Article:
Gender Inequality in Information Security

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I’ve been busy recently writing a book pertaining to the information security industry and, as you might imagine, writing a book takes a significant amount of research.

During this time, I’ve come across thousands of different statistics about our industry. It was while I was researching the talent shortage problem that I came across two very troubling statistics:

Women make up only 11% of the information security workforce, and this percentage has been steady since 2013. Also, as many much as 85% of women have experienced some level of discrimination at professional security conferences, and over half have experienced harassment at the same events. 

Both statistics shocked me when I came across them, and they’ve been spinning around in my mind ever since. I’ve been in this industry for a long time, so why didn’t I know these statistics? I still don’t think that I’ve come to terms with the numbers. I’m also trying to imagine what it must feel like to be a woman in information security. This is a problem that we can’t ignore.

How did we get here?
I don’t know the answer to this question. I guess it just always been a male-dominated industry. Seems like an easy answer, but it’s not an answer at all: we got here because of our culture in this industry.

The fact of the matter is that we have a culture in our industry that isn’t inclusive of women. Isn’t this obvious from the fact that roughly 85% of the women who are in this industry are discriminated against? We have a “bro culture“ which excludes almost half of the population from contributing creative solutions to very challenging problems.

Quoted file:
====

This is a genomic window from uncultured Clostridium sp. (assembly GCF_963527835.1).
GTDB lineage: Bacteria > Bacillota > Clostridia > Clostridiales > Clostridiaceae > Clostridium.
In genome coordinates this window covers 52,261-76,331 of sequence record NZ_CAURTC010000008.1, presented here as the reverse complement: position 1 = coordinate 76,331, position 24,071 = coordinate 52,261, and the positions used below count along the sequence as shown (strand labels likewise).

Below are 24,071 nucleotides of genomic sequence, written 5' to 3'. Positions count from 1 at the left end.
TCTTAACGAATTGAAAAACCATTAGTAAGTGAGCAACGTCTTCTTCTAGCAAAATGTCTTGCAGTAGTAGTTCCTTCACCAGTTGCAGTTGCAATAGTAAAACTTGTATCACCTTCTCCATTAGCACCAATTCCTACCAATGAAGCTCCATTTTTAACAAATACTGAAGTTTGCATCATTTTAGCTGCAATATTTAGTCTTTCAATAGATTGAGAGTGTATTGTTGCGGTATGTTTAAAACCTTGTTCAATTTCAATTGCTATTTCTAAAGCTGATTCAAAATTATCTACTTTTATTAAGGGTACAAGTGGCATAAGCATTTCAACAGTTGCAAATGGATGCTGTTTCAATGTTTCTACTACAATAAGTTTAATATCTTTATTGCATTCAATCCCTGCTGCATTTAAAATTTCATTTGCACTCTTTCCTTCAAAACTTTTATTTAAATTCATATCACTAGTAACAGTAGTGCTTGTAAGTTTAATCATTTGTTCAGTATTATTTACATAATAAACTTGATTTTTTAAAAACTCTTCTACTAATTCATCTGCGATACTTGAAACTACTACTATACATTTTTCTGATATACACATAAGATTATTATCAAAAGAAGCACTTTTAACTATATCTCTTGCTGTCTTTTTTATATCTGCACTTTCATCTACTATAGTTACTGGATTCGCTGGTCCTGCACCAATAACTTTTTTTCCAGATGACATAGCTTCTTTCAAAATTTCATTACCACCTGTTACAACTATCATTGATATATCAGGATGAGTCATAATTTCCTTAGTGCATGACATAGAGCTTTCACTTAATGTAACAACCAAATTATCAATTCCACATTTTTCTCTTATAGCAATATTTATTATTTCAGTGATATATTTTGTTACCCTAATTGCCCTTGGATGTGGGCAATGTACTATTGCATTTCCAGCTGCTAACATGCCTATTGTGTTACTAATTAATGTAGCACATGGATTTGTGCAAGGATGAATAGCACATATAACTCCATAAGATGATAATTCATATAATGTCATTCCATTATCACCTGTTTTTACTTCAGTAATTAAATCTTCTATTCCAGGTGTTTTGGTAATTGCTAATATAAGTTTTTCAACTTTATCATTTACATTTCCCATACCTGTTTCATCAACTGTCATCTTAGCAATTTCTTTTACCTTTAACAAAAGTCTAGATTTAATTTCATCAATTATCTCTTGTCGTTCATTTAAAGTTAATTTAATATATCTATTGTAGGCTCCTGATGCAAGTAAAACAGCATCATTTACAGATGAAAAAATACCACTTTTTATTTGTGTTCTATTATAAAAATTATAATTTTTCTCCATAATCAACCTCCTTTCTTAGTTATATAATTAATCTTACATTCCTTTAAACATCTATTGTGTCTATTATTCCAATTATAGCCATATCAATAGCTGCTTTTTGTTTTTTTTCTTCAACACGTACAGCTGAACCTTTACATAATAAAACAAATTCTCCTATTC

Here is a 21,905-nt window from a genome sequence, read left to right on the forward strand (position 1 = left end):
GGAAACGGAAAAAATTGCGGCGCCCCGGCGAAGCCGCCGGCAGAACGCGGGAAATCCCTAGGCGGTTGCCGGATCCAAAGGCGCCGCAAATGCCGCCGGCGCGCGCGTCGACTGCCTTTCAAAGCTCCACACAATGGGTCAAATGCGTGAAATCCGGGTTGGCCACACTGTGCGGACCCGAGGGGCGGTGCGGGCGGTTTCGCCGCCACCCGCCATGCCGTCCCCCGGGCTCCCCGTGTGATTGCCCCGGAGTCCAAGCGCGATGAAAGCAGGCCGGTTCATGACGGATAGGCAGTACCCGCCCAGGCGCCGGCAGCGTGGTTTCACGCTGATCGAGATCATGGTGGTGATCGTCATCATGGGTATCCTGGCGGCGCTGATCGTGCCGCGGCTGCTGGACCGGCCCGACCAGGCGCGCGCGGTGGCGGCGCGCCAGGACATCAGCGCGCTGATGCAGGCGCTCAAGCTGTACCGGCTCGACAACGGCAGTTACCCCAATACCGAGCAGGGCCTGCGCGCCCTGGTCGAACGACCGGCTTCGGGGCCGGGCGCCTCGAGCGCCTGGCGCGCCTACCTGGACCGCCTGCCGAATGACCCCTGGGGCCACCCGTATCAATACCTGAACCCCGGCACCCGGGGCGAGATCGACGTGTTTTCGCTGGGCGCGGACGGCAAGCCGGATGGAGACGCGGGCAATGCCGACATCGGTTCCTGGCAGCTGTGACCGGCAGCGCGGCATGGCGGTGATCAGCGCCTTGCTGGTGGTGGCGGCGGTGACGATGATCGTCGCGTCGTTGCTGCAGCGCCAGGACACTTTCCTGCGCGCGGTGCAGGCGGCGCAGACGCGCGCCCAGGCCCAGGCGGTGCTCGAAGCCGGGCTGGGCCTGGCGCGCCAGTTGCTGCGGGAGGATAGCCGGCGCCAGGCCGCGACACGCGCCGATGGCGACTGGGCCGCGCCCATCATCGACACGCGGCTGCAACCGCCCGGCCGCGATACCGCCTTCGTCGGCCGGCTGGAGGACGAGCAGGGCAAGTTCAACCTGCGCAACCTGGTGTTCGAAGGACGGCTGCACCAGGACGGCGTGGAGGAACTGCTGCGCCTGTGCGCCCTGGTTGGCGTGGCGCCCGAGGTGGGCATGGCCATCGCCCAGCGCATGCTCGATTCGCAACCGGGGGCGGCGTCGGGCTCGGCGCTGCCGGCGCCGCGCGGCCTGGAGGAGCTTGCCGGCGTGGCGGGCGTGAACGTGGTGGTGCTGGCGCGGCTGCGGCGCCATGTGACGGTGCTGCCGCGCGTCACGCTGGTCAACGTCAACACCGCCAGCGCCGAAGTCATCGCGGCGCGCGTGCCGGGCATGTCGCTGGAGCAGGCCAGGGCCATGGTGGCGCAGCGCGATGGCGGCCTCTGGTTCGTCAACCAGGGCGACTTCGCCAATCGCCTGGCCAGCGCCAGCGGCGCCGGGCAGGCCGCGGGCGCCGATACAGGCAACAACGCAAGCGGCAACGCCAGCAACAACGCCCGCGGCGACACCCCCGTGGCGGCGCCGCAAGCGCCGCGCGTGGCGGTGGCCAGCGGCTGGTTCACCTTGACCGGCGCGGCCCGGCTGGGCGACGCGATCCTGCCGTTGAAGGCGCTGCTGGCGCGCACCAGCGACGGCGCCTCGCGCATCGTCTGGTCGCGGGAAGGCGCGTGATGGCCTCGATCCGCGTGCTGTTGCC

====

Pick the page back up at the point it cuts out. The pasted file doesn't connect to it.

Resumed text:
Why didn’t I know?
This answer takes some serious self-reflection. I’m a man who’s been working in the information security industry since the early 1990s. I’ve worked with 100s of different companies, big and small. How could I have not noticed that only 11% of the industry is made up of women, and how could I have not noticed that men in our industry discriminate against women?
If I’m going to be honest with you, I didn’t pay attention. Maybe it’s because I didn’t really think it was a problem, or maybe I just assumed that this is just the way it is. Did I think that it’s just normal?

I’ve always kept up with the latest news related to information security, and I’ve worked hard to maintain my skills. I have no good excuse for not realizing this problem until recently. The fact is, this problem isn’t new, I just didn’t notice for some reason.

In doing the research for the book, I think that I’m just starting to feel some of the weight of what the gender inequity problem means in our industry. Now we can’t claim we don’t know, so the real question is, what are we going to do about it? Here are some suggestions:

Educate yourself about the problem. There are numerous resources available, including Jane Frankland’s recently released book titled, “InSecurity: Why a Failure to Attract and Retain Women in Cybersecurity is Making Us All Less Safe.” Jane does extensive research into the issue and presents some viable solutions for our industry.

Hire more women. Women bring a different perspective to information security. Research shows that more diverse work groups function better and produce better results.

Mentor more women. Any industry that’s dominated by one group of people can be intimidating for someone from another group to enter. Mentorship is an inviting way to get an introduction to information security and make it a little less intimidating.

Support financially, or volunteer with, the people and groups who are committed to making these things better. Women's Society of Cyberjutsu (WSC), Women in Cyber Project, and Women in Cyber Security (WiCyS) are all dedicated to the cause.

Encourage the girls and women that you know. Encourage them to explore information security opportunities.

Let’s get to work and make this better.

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